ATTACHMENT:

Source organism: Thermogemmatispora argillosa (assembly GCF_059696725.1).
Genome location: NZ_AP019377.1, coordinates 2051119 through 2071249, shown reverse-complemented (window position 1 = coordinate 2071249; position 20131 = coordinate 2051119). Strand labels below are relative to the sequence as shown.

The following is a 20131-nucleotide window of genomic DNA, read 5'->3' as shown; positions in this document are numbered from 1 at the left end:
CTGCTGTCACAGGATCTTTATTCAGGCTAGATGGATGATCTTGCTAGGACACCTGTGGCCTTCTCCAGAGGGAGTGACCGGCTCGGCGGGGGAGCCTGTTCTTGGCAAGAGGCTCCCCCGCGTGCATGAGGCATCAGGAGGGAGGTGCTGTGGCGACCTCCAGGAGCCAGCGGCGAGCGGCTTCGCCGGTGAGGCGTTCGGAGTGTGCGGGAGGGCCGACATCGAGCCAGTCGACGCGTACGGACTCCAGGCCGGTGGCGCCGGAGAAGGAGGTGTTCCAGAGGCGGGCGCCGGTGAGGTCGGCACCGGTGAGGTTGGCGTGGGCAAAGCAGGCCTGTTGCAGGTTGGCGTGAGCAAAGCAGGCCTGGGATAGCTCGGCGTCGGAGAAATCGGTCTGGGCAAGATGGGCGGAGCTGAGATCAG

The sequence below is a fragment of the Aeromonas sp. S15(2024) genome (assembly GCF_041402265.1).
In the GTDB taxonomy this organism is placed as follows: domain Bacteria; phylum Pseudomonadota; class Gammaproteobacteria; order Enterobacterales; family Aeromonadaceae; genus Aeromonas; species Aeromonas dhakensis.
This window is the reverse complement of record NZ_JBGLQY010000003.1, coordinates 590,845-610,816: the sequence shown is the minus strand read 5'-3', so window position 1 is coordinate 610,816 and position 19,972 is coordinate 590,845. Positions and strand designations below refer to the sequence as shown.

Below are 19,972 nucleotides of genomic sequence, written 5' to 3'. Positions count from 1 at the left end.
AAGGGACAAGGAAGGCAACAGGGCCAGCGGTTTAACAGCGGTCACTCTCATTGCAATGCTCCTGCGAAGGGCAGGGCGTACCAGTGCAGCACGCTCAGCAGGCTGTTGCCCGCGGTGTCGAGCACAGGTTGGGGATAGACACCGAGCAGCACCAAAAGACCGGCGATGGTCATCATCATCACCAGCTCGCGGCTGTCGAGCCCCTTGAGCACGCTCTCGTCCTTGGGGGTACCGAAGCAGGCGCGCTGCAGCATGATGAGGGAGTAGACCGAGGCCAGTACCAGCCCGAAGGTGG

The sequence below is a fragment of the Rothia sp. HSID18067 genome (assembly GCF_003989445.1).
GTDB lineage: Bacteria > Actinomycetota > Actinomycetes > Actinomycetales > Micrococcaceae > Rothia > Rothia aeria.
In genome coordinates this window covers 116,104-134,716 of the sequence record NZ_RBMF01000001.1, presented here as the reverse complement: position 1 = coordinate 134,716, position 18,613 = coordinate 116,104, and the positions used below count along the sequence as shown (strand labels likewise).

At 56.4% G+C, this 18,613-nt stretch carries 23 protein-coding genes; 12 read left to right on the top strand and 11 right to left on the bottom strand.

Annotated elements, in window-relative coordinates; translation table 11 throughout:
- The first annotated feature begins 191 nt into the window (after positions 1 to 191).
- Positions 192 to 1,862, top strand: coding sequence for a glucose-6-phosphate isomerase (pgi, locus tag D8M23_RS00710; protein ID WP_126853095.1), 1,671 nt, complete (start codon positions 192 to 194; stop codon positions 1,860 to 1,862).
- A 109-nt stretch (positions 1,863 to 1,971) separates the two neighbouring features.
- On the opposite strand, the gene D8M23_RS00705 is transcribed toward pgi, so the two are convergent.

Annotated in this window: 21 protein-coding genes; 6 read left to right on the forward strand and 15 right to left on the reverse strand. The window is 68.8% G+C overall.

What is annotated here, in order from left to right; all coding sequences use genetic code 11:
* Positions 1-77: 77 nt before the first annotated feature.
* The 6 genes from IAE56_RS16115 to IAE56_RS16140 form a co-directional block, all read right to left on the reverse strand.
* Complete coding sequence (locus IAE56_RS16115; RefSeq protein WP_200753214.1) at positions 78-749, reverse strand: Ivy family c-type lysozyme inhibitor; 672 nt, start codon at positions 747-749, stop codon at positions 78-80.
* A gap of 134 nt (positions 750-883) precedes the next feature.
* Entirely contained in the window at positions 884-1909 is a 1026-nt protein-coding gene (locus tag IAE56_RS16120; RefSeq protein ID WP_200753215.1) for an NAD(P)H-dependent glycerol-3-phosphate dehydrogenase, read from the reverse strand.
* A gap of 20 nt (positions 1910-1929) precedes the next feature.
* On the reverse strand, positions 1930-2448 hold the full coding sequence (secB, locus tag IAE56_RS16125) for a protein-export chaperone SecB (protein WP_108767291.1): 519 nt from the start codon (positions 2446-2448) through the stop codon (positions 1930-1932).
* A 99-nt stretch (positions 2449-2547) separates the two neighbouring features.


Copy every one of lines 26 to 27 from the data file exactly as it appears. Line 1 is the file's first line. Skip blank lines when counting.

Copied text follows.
* A gap of 20 nt (positions 1910-1929) precedes the next feature.
* On the reverse strand, positions 1930-2448 hold the full coding sequence (secB, locus tag IAE56_RS16125) for a protein-export chaperone SecB (protein WP_108767291.1): 519 nt from the start codon (positions 2446-2448) through the stop codon (positions 1930-1932).